By Brent Coltharp
“It is more blessed to give than to receive” (Acts 20:35). As a child at Christmas, it is difficult to comprehend the possibility that there is anything better than receiving a gift. However, as a father of four, I have discovered that there is nothing like witnessing the excitement and joy in the life of your child as they receive. As disciples, we realize that life is a gift, that we are created in the image of God, and that we have the ability to bring great joy and glory to the Father through the receiving, cherishing, and properly managing this gift (Genesis 1:26-27).
King David demonstrated an awareness of being created with purpose. David refers to God forming him, understanding that he was fearfully and wonderfully made, skillfully wrought while in his mother’s womb (Psalms 139:13-17). Similarly, the Lord informed Jeremiah that before he was formed in his mother’s womb, he was set apart, ordained to be a prophet to the nations (Jeremiah 1:5). These passages, along with numerous others, reveal that God is an intentional designer and that we are all created with purpose.
Building on the foundation of our understanding of the creator God of Genesis, when we begin to learn about the Church, the body of Christ (Colossians 1:24), we should expect to witness some of the same commonalities. Paul describes the church as being intentionally designed, fearfully and wonderfully made, and skillfully wrought, when he states that the body has many members, with different functions (Romans 12:4-8). He further teaches that the individual members of the body of Christ have different gifts as God has sovereignly chosen to bestow them. Paul exhorts us to use these gifts diligently and liberally, fulfilling our function in the body to the best of our ability.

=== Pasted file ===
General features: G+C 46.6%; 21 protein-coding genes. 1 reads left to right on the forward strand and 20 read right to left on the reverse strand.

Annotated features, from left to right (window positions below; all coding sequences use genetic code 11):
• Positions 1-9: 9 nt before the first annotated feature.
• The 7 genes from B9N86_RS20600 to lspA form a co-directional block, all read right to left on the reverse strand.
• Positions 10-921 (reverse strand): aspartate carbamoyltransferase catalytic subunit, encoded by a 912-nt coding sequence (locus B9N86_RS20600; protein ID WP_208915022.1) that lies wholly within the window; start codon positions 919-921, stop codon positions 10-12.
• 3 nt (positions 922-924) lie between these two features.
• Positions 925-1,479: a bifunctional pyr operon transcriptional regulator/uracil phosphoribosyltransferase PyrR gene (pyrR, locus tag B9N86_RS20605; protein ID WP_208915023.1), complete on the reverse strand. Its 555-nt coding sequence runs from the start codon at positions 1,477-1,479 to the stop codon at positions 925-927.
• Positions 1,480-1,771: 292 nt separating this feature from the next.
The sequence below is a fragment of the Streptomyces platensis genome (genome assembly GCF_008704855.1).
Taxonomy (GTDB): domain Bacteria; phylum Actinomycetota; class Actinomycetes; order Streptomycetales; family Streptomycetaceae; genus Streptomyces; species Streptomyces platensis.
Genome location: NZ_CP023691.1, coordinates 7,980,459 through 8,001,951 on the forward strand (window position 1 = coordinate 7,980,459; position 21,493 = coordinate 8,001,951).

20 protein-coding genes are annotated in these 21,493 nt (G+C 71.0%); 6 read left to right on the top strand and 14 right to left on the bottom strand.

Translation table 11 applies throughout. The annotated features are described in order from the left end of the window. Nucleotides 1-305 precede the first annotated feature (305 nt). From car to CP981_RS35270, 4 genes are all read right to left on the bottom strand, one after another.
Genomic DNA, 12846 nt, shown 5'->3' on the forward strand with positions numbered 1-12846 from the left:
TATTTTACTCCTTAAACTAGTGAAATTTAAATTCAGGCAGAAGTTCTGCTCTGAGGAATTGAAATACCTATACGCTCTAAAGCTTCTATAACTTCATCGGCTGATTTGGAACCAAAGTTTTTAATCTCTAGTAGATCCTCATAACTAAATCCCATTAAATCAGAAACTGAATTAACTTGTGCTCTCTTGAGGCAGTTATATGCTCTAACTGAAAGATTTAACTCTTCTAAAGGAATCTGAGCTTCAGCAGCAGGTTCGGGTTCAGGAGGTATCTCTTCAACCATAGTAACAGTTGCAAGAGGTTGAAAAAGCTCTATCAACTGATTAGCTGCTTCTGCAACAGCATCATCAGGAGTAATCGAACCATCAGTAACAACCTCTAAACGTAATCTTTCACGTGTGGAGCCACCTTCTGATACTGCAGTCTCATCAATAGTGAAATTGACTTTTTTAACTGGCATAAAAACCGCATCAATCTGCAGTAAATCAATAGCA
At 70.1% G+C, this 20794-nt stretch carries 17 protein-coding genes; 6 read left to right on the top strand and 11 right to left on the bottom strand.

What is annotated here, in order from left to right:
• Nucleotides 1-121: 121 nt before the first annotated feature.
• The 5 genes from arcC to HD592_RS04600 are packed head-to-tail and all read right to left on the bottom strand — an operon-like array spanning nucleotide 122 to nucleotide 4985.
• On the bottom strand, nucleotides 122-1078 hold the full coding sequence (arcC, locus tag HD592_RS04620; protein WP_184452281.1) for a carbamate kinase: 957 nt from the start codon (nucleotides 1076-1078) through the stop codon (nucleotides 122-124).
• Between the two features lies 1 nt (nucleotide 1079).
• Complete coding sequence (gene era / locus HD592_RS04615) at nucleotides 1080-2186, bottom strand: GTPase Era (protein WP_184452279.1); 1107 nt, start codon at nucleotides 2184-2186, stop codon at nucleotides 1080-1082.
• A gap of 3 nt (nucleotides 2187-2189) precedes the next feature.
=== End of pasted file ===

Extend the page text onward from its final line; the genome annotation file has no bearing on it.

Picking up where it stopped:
Peter adds to the discussion, instructing us to use the gift that we have received, ministering to one another as a good steward (1 Peter 4:8-11). Stewardship signifies that the gift is not ours; rather, we have been entrusted with it and eventually we will have to give an account to the Lord of our management of those things that He has placed in our hands. While there is often emphasis on the famed nine gifts of the Spirit that Paul references in his letter to the Corinthian church (1 Corinthians 12), we must understand that each one has received a gift from God that is to be used in the body according to our divine placement and assigned function.
Eventually, we come full circle, accepting that we are designed, created, placed and gifted for purpose. The purpose of our creation and of spiritual gifts are where God will receive glory (1 Peter 4:11). Let us be reminded, if we know how to give good gifts, how much more will our Heavenly Father give the Holy Spirit to those who ask Him (Luke 11:13), for every good and perfect gift comes from above. (James 1:17)